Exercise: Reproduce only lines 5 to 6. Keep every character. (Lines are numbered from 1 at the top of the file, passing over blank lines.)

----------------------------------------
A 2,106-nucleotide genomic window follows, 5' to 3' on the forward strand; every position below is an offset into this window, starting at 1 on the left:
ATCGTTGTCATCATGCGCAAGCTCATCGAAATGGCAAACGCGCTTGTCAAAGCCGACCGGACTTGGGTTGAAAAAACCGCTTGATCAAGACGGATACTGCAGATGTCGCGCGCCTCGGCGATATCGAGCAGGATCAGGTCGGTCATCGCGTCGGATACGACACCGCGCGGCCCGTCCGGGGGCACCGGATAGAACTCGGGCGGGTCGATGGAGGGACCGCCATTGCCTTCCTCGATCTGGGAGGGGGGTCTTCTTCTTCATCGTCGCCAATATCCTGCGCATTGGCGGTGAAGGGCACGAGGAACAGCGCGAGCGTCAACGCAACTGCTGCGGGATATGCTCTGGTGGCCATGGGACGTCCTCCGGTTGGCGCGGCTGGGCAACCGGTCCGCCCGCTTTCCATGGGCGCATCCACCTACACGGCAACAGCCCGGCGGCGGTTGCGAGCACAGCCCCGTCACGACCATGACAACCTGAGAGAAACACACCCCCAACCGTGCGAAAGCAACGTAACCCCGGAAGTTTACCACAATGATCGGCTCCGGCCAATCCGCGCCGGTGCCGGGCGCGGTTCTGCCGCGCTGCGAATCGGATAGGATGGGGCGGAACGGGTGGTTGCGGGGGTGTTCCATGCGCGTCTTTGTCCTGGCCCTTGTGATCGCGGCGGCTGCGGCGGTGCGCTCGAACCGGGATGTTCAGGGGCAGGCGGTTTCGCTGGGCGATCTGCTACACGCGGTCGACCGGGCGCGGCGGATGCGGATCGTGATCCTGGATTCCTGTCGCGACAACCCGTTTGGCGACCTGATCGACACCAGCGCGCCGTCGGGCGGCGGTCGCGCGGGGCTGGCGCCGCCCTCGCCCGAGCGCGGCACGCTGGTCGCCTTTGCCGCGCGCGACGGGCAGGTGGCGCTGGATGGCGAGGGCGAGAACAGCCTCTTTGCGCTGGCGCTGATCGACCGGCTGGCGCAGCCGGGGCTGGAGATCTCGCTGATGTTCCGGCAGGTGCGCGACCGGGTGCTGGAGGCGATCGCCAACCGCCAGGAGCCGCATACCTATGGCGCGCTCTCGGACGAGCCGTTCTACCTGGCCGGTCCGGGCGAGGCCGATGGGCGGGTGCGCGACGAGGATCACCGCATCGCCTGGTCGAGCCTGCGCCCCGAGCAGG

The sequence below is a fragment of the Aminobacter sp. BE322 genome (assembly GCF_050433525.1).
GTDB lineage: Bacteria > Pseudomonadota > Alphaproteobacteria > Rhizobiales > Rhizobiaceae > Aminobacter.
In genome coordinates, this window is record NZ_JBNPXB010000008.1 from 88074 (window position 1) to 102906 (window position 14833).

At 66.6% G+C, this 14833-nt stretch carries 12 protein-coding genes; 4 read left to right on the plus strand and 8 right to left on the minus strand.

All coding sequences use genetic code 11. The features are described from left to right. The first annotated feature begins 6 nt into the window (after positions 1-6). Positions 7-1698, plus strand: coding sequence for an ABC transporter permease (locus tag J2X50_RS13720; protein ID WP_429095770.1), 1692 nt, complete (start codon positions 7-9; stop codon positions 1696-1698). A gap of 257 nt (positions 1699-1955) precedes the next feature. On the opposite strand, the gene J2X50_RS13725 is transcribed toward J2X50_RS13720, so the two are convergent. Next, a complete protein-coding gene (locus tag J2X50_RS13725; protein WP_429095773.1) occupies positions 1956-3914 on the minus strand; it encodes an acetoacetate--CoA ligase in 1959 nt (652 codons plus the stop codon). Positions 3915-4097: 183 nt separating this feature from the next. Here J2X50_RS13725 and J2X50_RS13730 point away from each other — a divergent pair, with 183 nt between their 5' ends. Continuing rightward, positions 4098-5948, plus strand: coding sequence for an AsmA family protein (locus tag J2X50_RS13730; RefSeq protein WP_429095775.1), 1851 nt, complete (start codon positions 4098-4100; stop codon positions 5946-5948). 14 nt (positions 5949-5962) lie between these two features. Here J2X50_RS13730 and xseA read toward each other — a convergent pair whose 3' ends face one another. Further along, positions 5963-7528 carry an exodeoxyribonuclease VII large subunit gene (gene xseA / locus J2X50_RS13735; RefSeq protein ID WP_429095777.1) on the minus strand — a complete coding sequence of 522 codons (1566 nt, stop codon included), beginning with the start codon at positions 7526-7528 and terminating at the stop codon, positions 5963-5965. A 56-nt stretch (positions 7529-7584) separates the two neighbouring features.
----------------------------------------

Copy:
In genome coordinates, this window is record NZ_JBNPXB010000008.1 from 88074 (window position 1) to 102906 (window position 14833).

At 66.6% G+C, this 14833-nt stretch carries 12 protein-coding genes; 4 read left to right on the plus strand and 8 right to left on the minus strand.